I think the swing acres will be from corn to beans. Spring wheat in our area has been on the way out for years and will not be coming back anytime soon. I'm in the northern plains and here people that may have been switching more to corn instead of beans may now take a second look at beans, especially if current trend remains. Also, in areas where the best and better hybrids are not available, this might tip the scales back in favor of beans.
As far as trendline yields, I think a 10 year average makes more sense. When you figure your budget do you take your acres and use an average (5yr or 3 yr) yield or so you just plug in a huge number to start with that you have never been able to attain before? If the National yield would have been my average yield the last 5 years I think I would feel a lot more comfortable with 155 vs 164. 9 bushels an acre on 87 million harvested is a huge difference. Perhaps they are conservative to the upside like we are to the downside when figuring bushels, I'm not sure. What if the next three years we averge 155, 159 and 151? That would put us at an average of around 155. What is trendline gonna be in 3 years? 170? I just think trendline is silly to use but you are right they have to use something.
As far as demand, you are probably right. Ethanol is the one that makes me a little nervous. You sound way more informed on the demand side than me so I won't argue.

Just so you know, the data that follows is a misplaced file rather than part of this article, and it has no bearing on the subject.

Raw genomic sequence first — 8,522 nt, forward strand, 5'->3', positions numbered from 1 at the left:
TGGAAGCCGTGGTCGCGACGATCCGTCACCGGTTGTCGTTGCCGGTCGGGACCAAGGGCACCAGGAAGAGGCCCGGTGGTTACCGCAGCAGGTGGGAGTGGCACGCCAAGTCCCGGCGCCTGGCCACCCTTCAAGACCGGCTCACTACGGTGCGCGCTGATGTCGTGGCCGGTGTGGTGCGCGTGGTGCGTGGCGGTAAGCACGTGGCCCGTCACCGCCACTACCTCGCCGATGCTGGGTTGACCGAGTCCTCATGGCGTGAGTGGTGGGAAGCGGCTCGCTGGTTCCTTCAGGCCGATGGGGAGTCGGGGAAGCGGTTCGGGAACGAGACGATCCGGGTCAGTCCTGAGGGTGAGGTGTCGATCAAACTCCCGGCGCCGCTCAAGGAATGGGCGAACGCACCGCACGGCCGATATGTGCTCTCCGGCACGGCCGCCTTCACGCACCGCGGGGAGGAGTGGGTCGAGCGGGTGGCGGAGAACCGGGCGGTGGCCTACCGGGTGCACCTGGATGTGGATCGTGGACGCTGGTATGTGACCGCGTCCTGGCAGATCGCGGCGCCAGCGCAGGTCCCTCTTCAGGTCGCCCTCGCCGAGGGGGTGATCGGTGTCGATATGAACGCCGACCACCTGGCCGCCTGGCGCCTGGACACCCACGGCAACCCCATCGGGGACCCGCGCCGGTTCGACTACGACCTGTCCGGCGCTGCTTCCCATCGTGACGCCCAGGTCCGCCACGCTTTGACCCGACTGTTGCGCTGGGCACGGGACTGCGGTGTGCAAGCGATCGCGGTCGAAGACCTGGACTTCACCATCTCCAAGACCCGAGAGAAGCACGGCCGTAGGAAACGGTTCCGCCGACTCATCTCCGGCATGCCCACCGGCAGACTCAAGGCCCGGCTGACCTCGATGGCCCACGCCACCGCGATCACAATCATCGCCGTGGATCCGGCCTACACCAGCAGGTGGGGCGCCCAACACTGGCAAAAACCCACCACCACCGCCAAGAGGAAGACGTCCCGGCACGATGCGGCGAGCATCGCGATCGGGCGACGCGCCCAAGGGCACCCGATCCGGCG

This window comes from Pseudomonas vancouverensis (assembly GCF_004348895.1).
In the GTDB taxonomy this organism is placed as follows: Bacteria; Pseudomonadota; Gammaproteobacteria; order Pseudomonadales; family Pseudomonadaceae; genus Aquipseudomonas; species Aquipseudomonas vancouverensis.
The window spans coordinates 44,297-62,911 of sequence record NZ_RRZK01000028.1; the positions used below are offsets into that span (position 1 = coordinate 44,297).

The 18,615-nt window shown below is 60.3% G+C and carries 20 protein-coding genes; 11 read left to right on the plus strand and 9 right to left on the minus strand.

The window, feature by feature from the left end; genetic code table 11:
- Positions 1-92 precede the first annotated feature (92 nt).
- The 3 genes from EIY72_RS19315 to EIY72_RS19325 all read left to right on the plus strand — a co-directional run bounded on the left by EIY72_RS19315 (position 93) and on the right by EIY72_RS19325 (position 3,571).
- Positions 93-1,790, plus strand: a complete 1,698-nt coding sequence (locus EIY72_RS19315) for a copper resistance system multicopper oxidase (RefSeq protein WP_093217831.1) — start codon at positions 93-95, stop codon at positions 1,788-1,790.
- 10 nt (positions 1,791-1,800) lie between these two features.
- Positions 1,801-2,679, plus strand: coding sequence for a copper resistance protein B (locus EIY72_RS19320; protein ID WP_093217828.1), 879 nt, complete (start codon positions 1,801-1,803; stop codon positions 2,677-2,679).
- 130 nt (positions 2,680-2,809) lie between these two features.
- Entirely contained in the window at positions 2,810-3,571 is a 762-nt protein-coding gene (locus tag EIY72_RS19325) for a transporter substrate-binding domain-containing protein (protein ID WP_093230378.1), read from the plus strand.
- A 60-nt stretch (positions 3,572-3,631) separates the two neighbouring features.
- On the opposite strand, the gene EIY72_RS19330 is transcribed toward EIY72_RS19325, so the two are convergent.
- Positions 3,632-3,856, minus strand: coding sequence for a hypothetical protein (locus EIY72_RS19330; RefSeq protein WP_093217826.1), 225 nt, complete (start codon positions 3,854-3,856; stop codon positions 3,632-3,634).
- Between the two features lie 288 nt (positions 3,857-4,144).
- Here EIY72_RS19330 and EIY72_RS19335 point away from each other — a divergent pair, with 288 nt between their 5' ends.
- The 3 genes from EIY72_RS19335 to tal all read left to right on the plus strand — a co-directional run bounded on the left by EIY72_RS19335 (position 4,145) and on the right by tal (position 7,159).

I think you are right on the trend of the market. They feel the big crop will be there until something happens to show them it may not be. The question is, if at planting corn is $4.50 cash and beans are $12 cash will there be 94 million acres planted?
I always enjoy your posts Gored. This winter when you got bullish I was happy to see that because you seem like more of a bear usually.
At a presentation in Iowa City last Wednesday, Dr. Chad Hart put out some info that touched on some comments made here:
1. USDA does consider and factor in that some additional corn acres will be in areas that do not have the same yield potential as the corn belt.
2. Corn yields are going up at the rate of 1,8 bu/acre/year natiionally. In parts of Iowa, it's going up well over 2.0 bpa. This is factored into the trend line yield numbers.
3. China prefers to not buy corn and will usually do so in significant numbers only about one year out of five. China is looking for other corn suppliers besides the U.S.
Following are my own thoughts.
If we have continued dry weather in the soutwest, the cattle restocking may stay slow. Heifers that would have gone to pasture may go to the feedlot and slaughter.
There is considerable flexibiltiy in some local farmers on their crop rotation. On the other hand, a lot of NH3 was put down last fall and that implies corn. So it's hard to say just how much current cropping plans will change.
If spring weather continues any where near like it is now, we are likely to see some interesting shifts in timing of insect and perhaps weed proliferation. We might see early corn planting and early pollination which might affect how much corn and beans are affected by weather, whether typical or atypical.
It makes one wonder if the market spring highs could come earlier than usual. The summer volatiiltiy might last longer than usual.